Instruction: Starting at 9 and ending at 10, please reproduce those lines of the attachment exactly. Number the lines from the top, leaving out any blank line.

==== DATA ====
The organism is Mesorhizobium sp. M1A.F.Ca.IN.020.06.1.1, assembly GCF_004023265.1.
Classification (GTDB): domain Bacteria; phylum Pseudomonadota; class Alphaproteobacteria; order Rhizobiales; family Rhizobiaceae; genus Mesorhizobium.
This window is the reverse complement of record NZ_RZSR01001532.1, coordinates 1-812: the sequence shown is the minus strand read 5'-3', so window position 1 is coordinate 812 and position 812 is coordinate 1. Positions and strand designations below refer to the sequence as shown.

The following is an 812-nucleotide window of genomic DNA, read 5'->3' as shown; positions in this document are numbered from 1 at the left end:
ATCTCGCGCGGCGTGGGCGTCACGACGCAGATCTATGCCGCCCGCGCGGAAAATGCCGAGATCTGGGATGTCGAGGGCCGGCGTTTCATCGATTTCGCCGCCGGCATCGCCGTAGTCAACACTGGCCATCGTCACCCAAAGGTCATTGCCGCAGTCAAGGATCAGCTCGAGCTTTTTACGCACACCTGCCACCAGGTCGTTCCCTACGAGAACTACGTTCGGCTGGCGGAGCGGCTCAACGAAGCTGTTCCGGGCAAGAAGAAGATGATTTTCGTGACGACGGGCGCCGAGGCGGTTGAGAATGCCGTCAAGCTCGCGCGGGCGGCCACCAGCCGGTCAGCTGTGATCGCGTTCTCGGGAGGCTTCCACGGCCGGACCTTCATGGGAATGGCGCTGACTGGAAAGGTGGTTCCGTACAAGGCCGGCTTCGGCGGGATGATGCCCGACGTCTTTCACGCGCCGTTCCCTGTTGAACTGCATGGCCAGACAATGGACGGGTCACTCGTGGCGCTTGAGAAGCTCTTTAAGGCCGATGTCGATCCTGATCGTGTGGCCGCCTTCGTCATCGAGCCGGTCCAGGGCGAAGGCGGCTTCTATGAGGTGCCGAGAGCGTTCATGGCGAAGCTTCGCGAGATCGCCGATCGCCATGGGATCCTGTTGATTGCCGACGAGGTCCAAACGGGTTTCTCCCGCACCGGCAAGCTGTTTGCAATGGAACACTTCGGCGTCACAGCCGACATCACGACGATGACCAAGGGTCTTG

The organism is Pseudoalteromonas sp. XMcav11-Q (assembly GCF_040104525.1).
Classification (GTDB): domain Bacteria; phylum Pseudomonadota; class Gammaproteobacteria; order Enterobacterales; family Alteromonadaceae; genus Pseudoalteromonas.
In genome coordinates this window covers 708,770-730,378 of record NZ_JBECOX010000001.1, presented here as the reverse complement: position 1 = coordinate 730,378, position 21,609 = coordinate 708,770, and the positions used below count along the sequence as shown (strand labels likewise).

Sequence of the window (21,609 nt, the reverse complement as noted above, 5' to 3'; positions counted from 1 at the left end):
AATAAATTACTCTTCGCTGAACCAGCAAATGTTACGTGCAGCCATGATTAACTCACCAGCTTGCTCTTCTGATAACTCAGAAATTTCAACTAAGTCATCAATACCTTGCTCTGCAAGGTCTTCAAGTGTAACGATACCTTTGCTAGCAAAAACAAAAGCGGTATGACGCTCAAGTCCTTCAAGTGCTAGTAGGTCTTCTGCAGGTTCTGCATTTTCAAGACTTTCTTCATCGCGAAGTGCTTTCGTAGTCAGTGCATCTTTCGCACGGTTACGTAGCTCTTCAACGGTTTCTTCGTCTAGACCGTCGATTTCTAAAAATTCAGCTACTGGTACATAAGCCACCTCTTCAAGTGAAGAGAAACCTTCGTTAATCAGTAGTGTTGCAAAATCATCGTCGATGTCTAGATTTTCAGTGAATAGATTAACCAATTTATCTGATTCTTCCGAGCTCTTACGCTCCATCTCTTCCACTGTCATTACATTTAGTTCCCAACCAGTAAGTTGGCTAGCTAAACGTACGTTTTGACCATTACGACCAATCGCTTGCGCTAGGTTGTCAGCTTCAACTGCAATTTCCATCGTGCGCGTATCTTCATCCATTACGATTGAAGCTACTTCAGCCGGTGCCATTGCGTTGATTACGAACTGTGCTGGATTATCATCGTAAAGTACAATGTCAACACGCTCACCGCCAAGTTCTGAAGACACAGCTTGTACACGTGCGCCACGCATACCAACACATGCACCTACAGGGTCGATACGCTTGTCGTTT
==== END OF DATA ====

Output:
Sequence of the window (21,609 nt, the reverse complement as noted above, 5' to 3'; positions counted from 1 at the left end):
AATAAATTACTCTTCGCTGAACCAGCAAATGTTACGTGCAGCCATGATTAACTCACCAGCTTGCTCTTCTGATAACTCAGAAATTTCAACTAAGTCATCAATACCTTGCTCTGCAAGGTCTTCAAGTGTAACGATACCTTTGCTAGCAAAAACAAAAGCGGTATGACGCTCAAGTCCTTCAAGTGCTAGTAGGTCTTCTGCAGGTTCTGCATTTTCAAGACTTTCTTCATCGCGAAGTGCTTTCGTAGTCAGTGCATCTTTCGCACGGTTACGTAGCTCTTCAACGGTTTCTTCGTCTAGACCGTCGATTTCTAAAAATTCAGCTACTGGTACATAAGCCACCTCTTCAAGTGAAGAGAAACCTTCGTTAATCAGTAGTGTTGCAAAATCATCGTCGATGTCTAGATTTTCAGTGAATAGATTAACCAATTTATCTGATTCTTCCGAGCTCTTACGCTCCATCTCTTCCACTGTCATTACATTTAGTTCCCAACCAGTAAGTTGGCTAGCTAAACGTACGTTTTGACCATTACGACCAATCGCTTGCGCTAGGTTGTCAGCTTCAACTGCAATTTCCATCGTGCGCGTATCTTCATCCATTACGATTGAAGCTACTTCAGCCGGTGCCATTGCGTTGATTACGAACTGTGCTGGATTATCATCGTAAAGTACAATGTCAACACGCTCACCGCCAAGTTCTGAAGACACAGCTTGTACACGTGCGCCACGCATACCAACACATGCACCTACAGGGTCGATACGCTTGTCGTTT